- ‘I own this room.’ attitude
- Mastering crowd control
- Astonishing eloquence
Erica and I went to see this man perform at the Opera House at the end of last year. It was an experience. And then some.
The audience was an interesting mix. I was a tad surprised by the age diversity, with grey hair in abundance, a scattering of Goths and some Russell Brand lookalikes along with a buzzing blend of ages and stages all awaiting the wit and wiles of Mr Brand.
Brand arrives on stage to a booming soundtrack and stands, warrior like, head thrown back, hands on hips while accepting the applause and cheers of the 2000+ crowd. In the first seconds his energy, posture and attitude screamed ‘I own this room.’
He opened with classic comedic technique, getting a huge laugh in the first 20 seconds. “I arrived at the airport with everyone asking ‘… got any fruit? Got any fruit? Got any fruit? No fruit! Any fruit? No fruit allowed! Got any fruit? Fruit? Fruit? Fruit?’ ” Pause “and then I discover everyone is on meth! Perhaps you’re focusing on the wrong thing.”
Russell is hyper articulate, with his high velocity barrage of words battering us continually as he riffs and plays with the audience (he walked amongst us) for 20 minutes before getting back on stage. He went super-sexual very quickly and his boundaries are seemingly non-existent with people, both men and women, clamouring to hug or kiss him… yet the people he didn’t want near him he kept away and under control. His masterful engagement and crowd control capability was clinically efficient.
His one-hour set is a tour de force of manic intensity as he takes us through stories from his life of notably embarrassing events. Self-deprecation at it’s finest…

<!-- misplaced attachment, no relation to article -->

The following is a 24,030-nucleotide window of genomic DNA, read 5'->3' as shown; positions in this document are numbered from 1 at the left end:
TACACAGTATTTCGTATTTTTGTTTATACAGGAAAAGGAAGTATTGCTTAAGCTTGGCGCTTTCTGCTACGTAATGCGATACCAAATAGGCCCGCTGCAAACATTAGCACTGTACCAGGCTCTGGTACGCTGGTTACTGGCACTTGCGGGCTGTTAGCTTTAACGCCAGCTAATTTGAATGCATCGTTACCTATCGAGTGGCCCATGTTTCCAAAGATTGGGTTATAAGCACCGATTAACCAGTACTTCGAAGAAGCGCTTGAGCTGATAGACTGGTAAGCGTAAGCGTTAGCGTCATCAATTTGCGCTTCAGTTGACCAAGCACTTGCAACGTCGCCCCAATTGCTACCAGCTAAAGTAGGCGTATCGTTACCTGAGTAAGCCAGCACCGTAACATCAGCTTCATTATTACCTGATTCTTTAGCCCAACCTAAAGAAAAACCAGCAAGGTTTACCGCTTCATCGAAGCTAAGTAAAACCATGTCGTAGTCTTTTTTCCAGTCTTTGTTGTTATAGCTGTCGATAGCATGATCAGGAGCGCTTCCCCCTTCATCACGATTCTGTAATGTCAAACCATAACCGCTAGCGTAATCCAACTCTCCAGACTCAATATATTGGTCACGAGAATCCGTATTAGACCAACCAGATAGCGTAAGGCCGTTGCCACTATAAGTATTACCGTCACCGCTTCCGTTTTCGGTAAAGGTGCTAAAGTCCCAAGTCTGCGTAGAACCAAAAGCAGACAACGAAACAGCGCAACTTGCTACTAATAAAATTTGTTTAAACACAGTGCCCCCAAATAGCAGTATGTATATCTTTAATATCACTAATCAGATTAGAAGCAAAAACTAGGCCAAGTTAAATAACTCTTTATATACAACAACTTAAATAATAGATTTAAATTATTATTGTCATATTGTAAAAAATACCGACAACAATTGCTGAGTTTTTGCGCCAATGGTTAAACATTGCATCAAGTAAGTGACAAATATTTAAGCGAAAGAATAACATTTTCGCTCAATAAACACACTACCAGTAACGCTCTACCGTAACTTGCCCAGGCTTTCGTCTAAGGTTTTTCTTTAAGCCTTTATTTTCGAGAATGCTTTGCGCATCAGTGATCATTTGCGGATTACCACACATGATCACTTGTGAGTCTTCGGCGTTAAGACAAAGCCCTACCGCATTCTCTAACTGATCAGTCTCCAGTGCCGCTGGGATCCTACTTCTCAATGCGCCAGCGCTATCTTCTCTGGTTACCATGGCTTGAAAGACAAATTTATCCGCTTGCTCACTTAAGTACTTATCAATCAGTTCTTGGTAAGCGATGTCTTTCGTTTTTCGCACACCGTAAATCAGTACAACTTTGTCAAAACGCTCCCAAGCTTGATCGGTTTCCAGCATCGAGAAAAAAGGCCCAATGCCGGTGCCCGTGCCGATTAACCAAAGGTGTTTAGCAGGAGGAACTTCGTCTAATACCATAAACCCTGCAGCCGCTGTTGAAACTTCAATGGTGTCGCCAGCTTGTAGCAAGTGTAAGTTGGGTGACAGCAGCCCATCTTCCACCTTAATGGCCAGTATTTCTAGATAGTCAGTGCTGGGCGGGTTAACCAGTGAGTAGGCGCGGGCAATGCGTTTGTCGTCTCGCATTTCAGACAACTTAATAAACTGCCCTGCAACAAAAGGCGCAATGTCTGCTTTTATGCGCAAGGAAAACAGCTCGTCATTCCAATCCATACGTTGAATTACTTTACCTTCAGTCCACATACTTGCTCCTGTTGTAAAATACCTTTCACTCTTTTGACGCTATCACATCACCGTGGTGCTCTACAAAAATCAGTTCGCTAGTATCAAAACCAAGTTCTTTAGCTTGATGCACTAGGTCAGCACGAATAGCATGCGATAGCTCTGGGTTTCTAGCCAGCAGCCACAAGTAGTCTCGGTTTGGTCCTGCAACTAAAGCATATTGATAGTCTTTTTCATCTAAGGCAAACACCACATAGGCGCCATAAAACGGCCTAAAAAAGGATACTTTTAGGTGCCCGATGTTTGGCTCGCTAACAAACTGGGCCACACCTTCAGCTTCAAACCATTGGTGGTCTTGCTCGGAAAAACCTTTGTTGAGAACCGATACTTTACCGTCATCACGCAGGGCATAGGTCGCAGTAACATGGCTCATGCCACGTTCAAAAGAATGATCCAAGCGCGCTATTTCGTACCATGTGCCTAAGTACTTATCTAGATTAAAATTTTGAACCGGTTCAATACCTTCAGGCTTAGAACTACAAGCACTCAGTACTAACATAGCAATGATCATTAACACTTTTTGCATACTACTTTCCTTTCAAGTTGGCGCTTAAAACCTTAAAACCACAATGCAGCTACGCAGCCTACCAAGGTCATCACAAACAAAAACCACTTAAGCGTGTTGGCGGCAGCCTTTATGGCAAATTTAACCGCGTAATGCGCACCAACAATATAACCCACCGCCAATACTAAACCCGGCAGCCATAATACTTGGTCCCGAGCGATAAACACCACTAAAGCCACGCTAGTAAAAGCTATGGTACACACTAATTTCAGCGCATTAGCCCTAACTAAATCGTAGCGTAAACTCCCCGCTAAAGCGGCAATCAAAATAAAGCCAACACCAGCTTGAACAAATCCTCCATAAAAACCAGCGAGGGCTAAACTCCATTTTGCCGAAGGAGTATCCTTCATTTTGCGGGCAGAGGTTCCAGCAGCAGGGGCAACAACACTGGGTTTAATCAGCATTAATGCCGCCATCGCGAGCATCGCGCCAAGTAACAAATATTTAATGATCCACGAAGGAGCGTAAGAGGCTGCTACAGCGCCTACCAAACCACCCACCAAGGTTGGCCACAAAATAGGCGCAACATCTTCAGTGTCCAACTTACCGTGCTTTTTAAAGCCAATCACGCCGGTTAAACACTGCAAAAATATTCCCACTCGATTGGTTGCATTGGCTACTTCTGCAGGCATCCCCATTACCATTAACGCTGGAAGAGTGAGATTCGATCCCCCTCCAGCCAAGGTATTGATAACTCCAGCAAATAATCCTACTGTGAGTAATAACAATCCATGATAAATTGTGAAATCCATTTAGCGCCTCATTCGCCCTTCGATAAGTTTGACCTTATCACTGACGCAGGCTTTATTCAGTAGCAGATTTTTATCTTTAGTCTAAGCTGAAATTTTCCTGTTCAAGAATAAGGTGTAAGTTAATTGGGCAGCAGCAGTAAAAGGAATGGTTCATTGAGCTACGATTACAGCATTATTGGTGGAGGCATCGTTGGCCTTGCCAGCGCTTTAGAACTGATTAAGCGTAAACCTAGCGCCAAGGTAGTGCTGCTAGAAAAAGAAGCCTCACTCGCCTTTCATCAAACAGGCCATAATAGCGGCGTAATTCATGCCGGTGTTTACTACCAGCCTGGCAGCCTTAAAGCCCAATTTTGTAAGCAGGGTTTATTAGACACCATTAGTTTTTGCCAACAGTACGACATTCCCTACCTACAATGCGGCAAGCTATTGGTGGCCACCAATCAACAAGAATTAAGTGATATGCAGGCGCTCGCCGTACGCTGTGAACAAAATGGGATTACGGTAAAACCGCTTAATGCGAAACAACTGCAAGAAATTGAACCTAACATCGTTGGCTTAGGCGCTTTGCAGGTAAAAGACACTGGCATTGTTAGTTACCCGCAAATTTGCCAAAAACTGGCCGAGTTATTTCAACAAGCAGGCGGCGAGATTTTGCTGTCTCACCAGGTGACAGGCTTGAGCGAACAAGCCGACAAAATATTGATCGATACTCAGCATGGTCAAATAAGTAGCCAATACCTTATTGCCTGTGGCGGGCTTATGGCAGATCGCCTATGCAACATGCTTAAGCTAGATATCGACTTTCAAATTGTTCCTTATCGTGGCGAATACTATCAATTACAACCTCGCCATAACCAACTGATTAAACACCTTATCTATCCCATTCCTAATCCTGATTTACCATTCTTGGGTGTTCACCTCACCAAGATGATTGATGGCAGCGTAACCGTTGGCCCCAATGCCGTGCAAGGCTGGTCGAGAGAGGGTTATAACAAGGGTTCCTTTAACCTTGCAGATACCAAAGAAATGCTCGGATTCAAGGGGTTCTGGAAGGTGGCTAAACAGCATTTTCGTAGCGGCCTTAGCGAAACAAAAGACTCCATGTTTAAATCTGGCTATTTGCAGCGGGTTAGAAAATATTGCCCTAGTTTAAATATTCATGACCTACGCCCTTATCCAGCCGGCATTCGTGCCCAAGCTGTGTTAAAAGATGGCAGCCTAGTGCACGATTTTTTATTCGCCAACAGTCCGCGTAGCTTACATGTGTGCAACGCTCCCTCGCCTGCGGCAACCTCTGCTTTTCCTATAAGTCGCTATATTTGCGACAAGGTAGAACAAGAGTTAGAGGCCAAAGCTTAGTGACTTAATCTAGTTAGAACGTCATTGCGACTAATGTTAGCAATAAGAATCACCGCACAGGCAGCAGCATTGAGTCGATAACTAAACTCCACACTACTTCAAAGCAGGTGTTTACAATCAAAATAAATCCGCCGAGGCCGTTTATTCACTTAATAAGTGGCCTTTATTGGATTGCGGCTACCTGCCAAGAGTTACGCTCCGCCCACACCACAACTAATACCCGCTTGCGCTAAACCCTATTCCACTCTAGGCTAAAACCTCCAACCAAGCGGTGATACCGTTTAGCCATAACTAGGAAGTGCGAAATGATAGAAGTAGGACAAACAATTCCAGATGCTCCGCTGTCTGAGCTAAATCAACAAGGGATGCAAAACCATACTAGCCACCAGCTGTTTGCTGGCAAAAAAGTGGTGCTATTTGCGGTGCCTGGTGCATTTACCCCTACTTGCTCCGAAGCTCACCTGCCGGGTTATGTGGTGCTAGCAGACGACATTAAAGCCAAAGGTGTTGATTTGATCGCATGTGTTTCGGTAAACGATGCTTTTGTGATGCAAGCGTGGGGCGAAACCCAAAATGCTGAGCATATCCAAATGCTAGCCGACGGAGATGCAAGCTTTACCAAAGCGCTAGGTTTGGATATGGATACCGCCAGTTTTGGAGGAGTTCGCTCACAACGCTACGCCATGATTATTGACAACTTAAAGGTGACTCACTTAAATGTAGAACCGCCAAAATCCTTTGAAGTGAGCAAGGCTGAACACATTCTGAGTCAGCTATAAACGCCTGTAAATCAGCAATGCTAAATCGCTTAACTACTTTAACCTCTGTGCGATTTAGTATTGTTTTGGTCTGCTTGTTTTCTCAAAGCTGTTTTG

The sub-text is Revolution. His contention is that the world is run by a tiny group of corrupt and manipulative mega-rich who corral and contain us with indentured ‘slavery’, distracting us with trinkets and circuses and ‘teaching’ us to despise our bodies and our lives as we stumble through from birth to death. Born, consume, die.
His eloquence is astounding. His vocal delivery is a mix of rap, syncopation, Shakespearian soliloquies and crisp story telling. His solipsism is unabashed but self-aware. He knows he is a clown and a contradiction. He owns the stage, owns the room and owns the full attention of everyone present.
He struts and bounds around the stage, head thrown back, microphone held high as he rants and screams and rages. He is angry at the world and yet he delights in it. He consistently refers to unbridled desire, saying things like ‘… now there might be some women here who might want to sleep with me tonight. You can you know. I’m staying at the Intercontinental.’ It’s bewildering and shocking because he is sincere. He balances his intensity and shock value with grounded self-deprecation and Essex humour easing back and forth between staccato intensity and laconic reflection. He is a master of energy management through voice (sudden changes in pace and pitch), physicality (full expression with whole body engagement) and unpredictability (you have to keep watching).
Brand looks like a mad Jesus and the messianic complex is evident. He claims the revolution is imminent and he invites us to play. Oh, and he will lead the way, of course…
He closes to a standing ovation. The lyrics of “My Sweet Lord” blares out as he descends into the crowd to be swamped with hugs and touches as his devotees surround him with adoring (and lustful) looks on their rapt faces. We were not sure who needed it more, his fans or Brand.
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